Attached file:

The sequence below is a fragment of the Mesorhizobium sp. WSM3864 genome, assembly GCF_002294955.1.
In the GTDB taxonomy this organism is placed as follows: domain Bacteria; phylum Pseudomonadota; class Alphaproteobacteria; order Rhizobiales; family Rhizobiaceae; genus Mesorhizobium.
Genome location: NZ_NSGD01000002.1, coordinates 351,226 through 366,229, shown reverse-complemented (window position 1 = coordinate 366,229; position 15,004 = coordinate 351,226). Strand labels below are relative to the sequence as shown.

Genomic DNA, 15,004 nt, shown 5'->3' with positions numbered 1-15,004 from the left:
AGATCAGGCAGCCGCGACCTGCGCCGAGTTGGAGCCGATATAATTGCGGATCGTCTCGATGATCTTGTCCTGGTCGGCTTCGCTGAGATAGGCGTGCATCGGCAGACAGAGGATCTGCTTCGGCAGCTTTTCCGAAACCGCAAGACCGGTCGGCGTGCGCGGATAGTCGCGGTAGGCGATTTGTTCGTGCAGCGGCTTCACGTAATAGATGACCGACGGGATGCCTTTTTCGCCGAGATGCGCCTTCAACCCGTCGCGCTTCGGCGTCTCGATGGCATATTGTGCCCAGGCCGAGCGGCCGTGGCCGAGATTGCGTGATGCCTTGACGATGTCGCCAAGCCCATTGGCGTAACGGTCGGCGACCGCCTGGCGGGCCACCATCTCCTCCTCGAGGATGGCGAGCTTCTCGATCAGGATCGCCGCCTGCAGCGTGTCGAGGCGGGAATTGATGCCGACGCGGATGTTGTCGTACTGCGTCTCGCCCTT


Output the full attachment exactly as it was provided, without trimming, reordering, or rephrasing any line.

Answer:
The sequence below is a fragment of the Mesorhizobium sp. WSM3864 genome, assembly GCF_002294955.1.
In the GTDB taxonomy this organism is placed as follows: domain Bacteria; phylum Pseudomonadota; class Alphaproteobacteria; order Rhizobiales; family Rhizobiaceae; genus Mesorhizobium.
Genome location: NZ_NSGD01000002.1, coordinates 351,226 through 366,229, shown reverse-complemented (window position 1 = coordinate 366,229; position 15,004 = coordinate 351,226). Strand labels below are relative to the sequence as shown.

Genomic DNA, 15,004 nt, shown 5'->3' with positions numbered 1-15,004 from the left:
AGATCAGGCAGCCGCGACCTGCGCCGAGTTGGAGCCGATATAATTGCGGATCGTCTCGATGATCTTGTCCTGGTCGGCTTCGCTGAGATAGGCGTGCATCGGCAGACAGAGGATCTGCTTCGGCAGCTTTTCCGAAACCGCAAGACCGGTCGGCGTGCGCGGATAGTCGCGGTAGGCGATTTGTTCGTGCAGCGGCTTCACGTAATAGATGACCGACGGGATGCCTTTTTCGCCGAGATGCGCCTTCAACCCGTCGCGCTTCGGCGTCTCGATGGCATATTGTGCCCAGGCCGAGCGGCCGTGGCCGAGATTGCGTGATGCCTTGACGATGTCGCCAAGCCCATTGGCGTAACGGTCGGCGACCGCCTGGCGGGCCACCATCTCCTCCTCGAGGATGGCGAGCTTCTCGATCAGGATCGCCGCCTGCAGCGTGTCGAGGCGGGAATTGATGCCGACGCGGATGTTGTCGTACTGCGTCTCGCCCTT